Restaurant hiring trends in 2021: virtual interviews, speed and flexibility


From the “Great Resignation” to the “job crisis”, the decline in hiring in the industry shows little sign of abating. If anything, it’s only evolving. Food and beverage establishments gained just 29,000 jobs in September, meaning restaurants remain at a million jobs below pre-COVID levels. Will this number recover? Are we moving, at least in the short term, towards an industry with fewer workers but better paid? More automation?

While these points are unclear, it is clear that the problem is widespread. In a recent National Restaurant Association survey, 81 percent of seated operators said they were understaffed. The number was 75 percent in fast service. This has led almost 70% of restaurants to reduce their opening hours in the past three months and 46% to reduce their menus. Forty-five percent added that they closed on days they were normally open and a similar check mark (44 percent) reduced seating. So, while restrictions, on the whole, have eased, restaurants find themselves on a delicate line of demand, value and experience. Prices for express service increased 6.9% in August compared to last year. And supply issues, also labor-related in many cases, continue to proliferate as costs rise.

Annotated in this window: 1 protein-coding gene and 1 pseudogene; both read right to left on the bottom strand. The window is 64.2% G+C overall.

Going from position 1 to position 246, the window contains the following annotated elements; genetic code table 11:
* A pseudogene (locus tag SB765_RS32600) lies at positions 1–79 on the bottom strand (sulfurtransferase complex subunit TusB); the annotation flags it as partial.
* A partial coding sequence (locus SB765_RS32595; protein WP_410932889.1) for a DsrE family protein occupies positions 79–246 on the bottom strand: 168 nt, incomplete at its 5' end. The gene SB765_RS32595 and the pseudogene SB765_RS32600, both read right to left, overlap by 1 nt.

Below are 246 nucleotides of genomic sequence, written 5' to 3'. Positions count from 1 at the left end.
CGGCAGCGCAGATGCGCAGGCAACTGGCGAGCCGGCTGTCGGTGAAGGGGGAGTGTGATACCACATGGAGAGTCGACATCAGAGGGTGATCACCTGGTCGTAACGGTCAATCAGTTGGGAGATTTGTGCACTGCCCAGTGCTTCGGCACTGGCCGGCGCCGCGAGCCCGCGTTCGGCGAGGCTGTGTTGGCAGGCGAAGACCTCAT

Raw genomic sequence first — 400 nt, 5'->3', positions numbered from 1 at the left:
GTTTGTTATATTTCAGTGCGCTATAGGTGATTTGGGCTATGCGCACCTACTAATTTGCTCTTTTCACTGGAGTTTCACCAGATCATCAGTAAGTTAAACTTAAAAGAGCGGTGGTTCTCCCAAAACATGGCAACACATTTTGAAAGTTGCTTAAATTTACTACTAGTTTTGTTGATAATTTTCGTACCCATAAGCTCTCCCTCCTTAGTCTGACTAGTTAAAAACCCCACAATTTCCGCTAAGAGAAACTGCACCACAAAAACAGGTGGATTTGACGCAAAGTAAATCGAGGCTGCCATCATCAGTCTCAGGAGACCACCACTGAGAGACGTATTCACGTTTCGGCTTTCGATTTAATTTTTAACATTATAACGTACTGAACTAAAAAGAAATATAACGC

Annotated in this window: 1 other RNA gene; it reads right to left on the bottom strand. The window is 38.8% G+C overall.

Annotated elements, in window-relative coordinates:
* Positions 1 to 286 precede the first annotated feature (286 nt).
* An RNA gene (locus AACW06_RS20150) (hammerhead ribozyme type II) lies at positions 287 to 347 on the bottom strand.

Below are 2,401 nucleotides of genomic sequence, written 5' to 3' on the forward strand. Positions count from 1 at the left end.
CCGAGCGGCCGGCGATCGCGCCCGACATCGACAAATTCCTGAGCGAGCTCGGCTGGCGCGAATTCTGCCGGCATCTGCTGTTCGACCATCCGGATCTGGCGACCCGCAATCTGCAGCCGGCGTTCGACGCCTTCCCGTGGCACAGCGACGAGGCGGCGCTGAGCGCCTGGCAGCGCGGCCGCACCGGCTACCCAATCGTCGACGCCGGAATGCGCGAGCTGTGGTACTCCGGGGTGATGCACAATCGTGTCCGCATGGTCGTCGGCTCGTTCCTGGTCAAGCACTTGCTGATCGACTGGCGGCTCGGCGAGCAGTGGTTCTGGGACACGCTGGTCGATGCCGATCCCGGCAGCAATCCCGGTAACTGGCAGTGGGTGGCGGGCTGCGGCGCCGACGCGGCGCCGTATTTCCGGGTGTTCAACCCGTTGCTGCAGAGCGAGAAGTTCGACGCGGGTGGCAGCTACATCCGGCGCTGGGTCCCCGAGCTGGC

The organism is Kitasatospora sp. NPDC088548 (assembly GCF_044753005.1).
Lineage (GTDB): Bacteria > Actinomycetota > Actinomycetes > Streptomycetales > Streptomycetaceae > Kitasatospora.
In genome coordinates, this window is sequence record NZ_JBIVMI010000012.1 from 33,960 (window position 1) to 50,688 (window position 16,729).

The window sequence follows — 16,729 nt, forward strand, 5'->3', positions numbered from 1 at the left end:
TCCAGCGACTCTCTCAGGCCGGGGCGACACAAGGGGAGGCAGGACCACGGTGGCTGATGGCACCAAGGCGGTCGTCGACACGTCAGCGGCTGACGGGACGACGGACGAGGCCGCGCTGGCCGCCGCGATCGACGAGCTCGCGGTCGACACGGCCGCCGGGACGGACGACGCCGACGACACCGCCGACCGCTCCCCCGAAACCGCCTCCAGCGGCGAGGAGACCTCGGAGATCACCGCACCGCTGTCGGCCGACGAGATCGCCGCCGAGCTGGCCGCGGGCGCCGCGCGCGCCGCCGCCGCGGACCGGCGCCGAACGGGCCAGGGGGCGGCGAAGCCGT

Vivian Wang, CEO of Landed, who provides a mobile app to connect on-time food and retail workers with local employers, caught up QSR to discuss some hiring, recruiting, and work tactics in general to relieve some of the pressure. Landed recently dived into some internal data to take the pulse of the landscape.

Let’s talk about some hiring trends. What were the main conclusions of the Landed data?

We learned a few important things from the data. One of them is that virtual interviews cut overall recruiting time by over 20%. The process of virtual interviews is faster, there is less logistical planning, and it is more popular among job seekers in 2021.

It was interesting to see that ghosting rates were slightly (almost 10%) higher for virtual interviews than in person. Setting up virtual interviews on media that does not require account setup i.e. Facetime instead of Zoom / Google Meet is important, and if such media are not available, go for phone interviews.